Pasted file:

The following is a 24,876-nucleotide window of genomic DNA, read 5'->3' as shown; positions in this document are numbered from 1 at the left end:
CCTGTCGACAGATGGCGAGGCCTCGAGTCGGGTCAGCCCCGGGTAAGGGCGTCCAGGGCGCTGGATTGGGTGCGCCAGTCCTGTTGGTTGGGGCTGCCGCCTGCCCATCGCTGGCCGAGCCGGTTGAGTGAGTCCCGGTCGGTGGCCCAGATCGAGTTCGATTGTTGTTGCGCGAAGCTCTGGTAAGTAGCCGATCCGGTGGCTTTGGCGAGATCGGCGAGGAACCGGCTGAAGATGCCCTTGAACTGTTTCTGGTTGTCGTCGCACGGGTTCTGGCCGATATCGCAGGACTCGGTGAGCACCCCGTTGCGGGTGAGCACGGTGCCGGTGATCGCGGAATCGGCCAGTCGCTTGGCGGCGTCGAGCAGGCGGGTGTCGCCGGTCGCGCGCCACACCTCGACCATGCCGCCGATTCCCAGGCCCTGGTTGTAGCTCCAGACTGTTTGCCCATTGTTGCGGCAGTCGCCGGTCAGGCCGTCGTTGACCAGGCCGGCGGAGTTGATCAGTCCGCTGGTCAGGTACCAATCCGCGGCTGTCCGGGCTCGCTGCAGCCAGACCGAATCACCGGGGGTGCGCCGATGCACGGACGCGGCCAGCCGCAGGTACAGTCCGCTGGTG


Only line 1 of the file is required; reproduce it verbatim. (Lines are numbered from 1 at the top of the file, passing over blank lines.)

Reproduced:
The following is a 24,876-nucleotide window of genomic DNA, read 5'->3' as shown; positions in this document are numbered from 1 at the left end: